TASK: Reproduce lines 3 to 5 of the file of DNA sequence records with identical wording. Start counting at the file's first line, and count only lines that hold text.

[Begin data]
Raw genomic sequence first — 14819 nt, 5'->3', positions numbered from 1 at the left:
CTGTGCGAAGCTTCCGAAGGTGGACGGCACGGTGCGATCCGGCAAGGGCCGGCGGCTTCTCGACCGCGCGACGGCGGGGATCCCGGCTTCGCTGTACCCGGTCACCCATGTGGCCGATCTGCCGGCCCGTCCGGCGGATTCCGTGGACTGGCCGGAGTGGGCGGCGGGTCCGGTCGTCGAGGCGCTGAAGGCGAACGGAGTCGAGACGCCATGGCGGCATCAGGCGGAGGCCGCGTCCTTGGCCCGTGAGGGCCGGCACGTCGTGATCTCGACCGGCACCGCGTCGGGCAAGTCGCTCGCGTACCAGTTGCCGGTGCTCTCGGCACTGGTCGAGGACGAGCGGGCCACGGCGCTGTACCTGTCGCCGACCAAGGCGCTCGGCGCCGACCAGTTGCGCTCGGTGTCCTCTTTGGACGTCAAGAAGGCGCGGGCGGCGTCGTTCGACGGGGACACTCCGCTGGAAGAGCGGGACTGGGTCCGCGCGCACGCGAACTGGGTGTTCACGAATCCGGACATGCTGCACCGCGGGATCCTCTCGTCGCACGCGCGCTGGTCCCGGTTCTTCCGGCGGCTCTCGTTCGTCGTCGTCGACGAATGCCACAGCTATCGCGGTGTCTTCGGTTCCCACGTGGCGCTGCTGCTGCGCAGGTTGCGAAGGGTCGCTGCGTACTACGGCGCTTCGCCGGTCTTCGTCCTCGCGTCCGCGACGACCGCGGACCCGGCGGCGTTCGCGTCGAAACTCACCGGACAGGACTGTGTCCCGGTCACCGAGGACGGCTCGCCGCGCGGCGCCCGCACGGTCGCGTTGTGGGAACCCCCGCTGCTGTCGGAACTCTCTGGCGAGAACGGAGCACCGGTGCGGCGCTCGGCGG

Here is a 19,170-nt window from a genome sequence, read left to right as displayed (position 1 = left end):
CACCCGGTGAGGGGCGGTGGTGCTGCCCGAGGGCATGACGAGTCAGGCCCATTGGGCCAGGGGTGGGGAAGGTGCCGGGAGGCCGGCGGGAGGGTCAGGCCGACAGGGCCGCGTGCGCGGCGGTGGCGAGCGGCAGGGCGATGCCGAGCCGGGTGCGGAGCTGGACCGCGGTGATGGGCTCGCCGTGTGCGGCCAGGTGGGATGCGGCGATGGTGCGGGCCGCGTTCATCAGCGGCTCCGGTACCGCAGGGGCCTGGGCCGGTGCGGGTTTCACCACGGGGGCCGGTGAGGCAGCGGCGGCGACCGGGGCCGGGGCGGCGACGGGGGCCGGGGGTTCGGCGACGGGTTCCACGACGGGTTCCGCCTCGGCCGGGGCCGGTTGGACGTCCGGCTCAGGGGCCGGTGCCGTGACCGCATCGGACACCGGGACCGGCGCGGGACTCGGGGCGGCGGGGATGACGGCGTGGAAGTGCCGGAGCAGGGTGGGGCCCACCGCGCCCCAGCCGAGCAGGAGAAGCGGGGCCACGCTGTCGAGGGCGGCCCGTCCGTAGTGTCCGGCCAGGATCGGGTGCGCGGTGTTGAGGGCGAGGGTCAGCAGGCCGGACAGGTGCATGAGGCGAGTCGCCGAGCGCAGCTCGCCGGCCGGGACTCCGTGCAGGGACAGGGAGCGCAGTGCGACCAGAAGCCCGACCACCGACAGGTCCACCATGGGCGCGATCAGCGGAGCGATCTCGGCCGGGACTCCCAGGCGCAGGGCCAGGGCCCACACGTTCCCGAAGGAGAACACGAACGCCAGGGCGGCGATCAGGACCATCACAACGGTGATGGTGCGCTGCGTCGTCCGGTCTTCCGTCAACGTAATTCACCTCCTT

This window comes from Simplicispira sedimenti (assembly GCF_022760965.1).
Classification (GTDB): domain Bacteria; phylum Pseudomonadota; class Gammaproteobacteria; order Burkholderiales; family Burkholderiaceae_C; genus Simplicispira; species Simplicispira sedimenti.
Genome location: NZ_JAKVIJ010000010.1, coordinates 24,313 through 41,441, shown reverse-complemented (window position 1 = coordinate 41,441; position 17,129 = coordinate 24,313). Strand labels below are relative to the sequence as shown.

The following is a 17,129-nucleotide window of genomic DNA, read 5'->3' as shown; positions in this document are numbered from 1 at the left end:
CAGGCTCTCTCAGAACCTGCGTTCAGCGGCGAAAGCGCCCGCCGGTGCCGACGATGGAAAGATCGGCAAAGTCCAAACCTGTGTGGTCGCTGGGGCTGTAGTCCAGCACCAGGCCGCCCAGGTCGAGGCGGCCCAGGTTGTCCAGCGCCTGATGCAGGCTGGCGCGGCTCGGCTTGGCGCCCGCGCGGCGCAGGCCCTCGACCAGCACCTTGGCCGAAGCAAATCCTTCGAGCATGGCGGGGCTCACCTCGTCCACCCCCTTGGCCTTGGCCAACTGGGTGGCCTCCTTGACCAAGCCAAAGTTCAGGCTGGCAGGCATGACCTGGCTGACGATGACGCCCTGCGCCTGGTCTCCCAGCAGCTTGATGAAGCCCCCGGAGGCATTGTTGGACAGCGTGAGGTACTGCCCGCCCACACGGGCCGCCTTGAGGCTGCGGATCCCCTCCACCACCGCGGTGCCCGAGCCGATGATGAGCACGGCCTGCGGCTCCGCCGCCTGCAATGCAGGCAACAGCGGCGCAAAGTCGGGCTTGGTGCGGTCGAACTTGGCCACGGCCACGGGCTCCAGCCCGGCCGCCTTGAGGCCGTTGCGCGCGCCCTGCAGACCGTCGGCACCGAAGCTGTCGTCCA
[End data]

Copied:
Here is a 19,170-nt window from a genome sequence, read left to right as displayed (position 1 = left end):
CACCCGGTGAGGGGCGGTGGTGCTGCCCGAGGGCATGACGAGTCAGGCCCATTGGGCCAGGGGTGGGGAAGGTGCCGGGAGGCCGGCGGGAGGGTCAGGCCGACAGGGCCGCGTGCGCGGCGGTGGCGAGCGGCAGGGCGATGCCGAGCCGGGTGCGGAGCTGGACCGCGGTGATGGGCTCGCCGTGTGCGGCCAGGTGGGATGCGGCGATGGTGCGGGCCGCGTTCATCAGCGGCTCCGGTACCGCAGGGGCCTGGGCCGGTGCGGGTTTCACCACGGGGGCCGGTGAGGCAGCGGCGGCGACCGGGGCCGGGGCGGCGACGGGGGCCGGGGGTTCGGCGACGGGTTCCACGACGGGTTCCGCCTCGGCCGGGGCCGGTTGGACGTCCGGCTCAGGGGCCGGTGCCGTGACCGCATCGGACACCGGGACCGGCGCGGGACTCGGGGCGGCGGGGATGACGGCGTGGAAGTGCCGGAGCAGGGTGGGGCCCACCGCGCCCCAGCCGAGCAGGAGAAGCGGGGCCACGCTGTCGAGGGCGGCCCGTCCGTAGTGTCCGGCCAGGATCGGGTGCGCGGTGTTGAGGGCGAGGGTCAGCAGGCCGGACAGGTGCATGAGGCGAGTCGCCGAGCGCAGCTCGCCGGCCGGGACTCCGTGCAGGGACAGGGAGCGCAGTGCGACCAGAAGCCCGACCACCGACAGGTCCACCATGGGCGCGATCAGCGGAGCGATCTCGGCCGGGACTCCCAGGCGCAGGGCCAGGGCCCACACGTTCCCGAAGGAGAACACGAACGCCAGGGCGGCGATCAGGACCATCACAACGGTGATGGTGCGCTGCGTCGTCCGGTCTTCCGTCAACGTAATTCACCTCCTT

This window comes from Simplicispira sedimenti (assembly GCF_022760965.1).